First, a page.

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Eucalyptus synandra facts for kids

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Jingymia mallee
Eucalyptus synandra (16182114597).jpg
Eucalyptus synandra capsules and blossom
Conservation status

Declared rare (DEC)
Scientific classification
Genus:
Eucalyptus
Species:
synandra
EucalyptusSynandra PerthBG-20171224-4
Bark of Eucalyptus synandra.

Eucalyptus synandra, commonly known as Jingymia mallee, is a mallee that is native to Western Australia. It has smooth bark, dull green, linear to narrow lance-shaped leaves, flower buds in groups of seven, creamy white to pink flowers and hemispherical to saucer-shaped fruit.

Description

Eucalyptus synandra is a mallee that typically grows to a height of 3.5 to 10 metres (11 to 33 ft) with a width of 3 to 7 metres (10 to 23 ft) and forms a lignotuber. The bark is smooth, white to grey, sometimes powdery, and is shed in ribbons to reveal pink and brownish new bark. It has an open canopy that allows some light through. Young plants and coppice regrowth have dull greyish green leaves that are 55–90 mm (2.2–3.5 in) long and 5–15 mm (0.20–0.59 in) wide. Adult leaves are the same shade of dull green on both sides, linear to narrow lance-shaped, 100–170 mm (3.9–6.7 in) long and 5–10 mm (0.20–0.39 in) wide, the base tapering to a petiole 3–17 mm (0.12–0.67 in) long. The flower buds are arranged in leaf axils in groups of seven on a thin, unbranched peduncle 10–25 mm (0.39–0.98 in) long, the individual buds on pedicels 10–15 mm (0.39–0.59 in) long. Mature buds are oval, 11–21 mm (0.43–0.83 in) long and 6–8 mm (0.24–0.31 in) wide with a hemispherical floral cup and a conical operculum that has a long, thin beak. Flowering occurs between August and March and the flowers are creamy white to pink. The lower half of the stamens merge into a single tube. The fruit is a conical to hemispherical, suacer-like capsule 4–6 mm (0.16–0.24 in) long and 9–13 mm (0.35–0.51 in) wide with an ascending disc and between five and seven valves at rim level or protruding above it.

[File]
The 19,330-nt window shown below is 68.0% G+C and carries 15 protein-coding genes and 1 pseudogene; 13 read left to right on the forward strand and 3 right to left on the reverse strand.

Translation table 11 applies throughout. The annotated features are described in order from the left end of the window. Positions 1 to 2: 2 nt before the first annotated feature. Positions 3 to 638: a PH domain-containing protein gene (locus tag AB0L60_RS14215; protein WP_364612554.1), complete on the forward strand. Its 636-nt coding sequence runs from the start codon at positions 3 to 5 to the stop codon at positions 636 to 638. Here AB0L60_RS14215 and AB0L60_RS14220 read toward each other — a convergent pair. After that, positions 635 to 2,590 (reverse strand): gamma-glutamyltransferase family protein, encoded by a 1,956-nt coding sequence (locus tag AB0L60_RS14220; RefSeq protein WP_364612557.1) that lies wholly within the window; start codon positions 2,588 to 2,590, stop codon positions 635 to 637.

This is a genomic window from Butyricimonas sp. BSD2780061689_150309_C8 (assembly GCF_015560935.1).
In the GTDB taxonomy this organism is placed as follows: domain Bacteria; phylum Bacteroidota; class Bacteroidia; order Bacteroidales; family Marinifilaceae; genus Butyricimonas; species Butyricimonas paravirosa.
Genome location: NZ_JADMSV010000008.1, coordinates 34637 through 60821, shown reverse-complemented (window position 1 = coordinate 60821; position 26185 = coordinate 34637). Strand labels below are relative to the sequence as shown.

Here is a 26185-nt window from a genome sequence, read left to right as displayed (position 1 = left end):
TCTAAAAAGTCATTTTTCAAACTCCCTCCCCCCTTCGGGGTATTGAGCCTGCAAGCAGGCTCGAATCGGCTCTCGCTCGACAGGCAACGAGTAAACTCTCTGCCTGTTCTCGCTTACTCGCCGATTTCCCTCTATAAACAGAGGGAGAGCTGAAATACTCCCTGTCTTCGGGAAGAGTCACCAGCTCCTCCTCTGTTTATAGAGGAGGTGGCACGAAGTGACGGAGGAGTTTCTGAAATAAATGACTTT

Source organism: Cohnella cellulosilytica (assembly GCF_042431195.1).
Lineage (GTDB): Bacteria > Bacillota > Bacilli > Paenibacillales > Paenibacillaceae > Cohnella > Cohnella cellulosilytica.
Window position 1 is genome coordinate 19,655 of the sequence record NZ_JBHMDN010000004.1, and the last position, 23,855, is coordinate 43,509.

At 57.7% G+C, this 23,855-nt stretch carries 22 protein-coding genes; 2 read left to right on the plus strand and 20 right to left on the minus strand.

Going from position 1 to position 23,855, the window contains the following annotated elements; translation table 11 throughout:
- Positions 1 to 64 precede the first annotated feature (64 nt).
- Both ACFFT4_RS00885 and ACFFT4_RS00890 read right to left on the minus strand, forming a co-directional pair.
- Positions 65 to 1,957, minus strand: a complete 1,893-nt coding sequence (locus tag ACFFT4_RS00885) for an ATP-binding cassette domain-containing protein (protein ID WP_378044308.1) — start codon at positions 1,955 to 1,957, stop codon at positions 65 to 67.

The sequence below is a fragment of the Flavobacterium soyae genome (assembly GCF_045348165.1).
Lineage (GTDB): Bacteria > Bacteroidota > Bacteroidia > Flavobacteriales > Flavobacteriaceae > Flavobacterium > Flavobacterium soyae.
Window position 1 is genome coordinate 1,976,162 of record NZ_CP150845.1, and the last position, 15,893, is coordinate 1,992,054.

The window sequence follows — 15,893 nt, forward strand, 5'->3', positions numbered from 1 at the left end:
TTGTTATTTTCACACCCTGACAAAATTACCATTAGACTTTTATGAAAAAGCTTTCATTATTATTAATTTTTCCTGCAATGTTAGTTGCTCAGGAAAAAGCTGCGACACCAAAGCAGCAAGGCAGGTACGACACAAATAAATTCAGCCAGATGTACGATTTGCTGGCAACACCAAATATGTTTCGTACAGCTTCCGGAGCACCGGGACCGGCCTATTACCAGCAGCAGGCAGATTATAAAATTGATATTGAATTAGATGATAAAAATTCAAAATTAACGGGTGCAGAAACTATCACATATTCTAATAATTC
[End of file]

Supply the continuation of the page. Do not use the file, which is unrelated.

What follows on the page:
Taxonomy

Eucalyptus synandra was first formally described by the botanist Michael Douglas Crisp in 1982 in the journal Nuytsia. The type specimen was collected in 1981 by Alex George about 5 kilometres (3.1 mi) south of Jingymia in the Shire of Koorda. The specific epithet (synandra) is from ancient Greek words meaning "together" and "male", referring to the joined stamens.

Distribution

Jingymia mallee is found as several small populations on sandplains and rises in an area between Geraldton and Mount Marshall in the Mid West, Wheatbelt regions where it grows in sandy and gravelly lateritic soils. The 27 separate populations of the species, containing about 1200 individual plants are scattered over a 300 kilometres (186 mi) length mostly between north of Morawa to around Koorda. They are mostly found on road verges but also on private land, conservation areas, pastoral leases and a timber reserve. It is usually found heath and scrub communities, associated with species including Eucalyptus leptopoda, E. erwartiana, E. loxophleba subsp. supralaevis, E. subangusta, E. brachycorys, Acacia coolgardiensis, A. acuaria and Hakea recurva.

Conservation status

This mallee is classified as "Threatened Flora (Declared Rare Flora — Extant)" by the Department of Environment and Conservation (Western Australia).

Use in horticulture

Although the tree is not commonly cultivated, it is commercially available in seed form or as seedlings. The drought tolerant plant grows in full sun and attracts birds such as honeyeaters to the garden.

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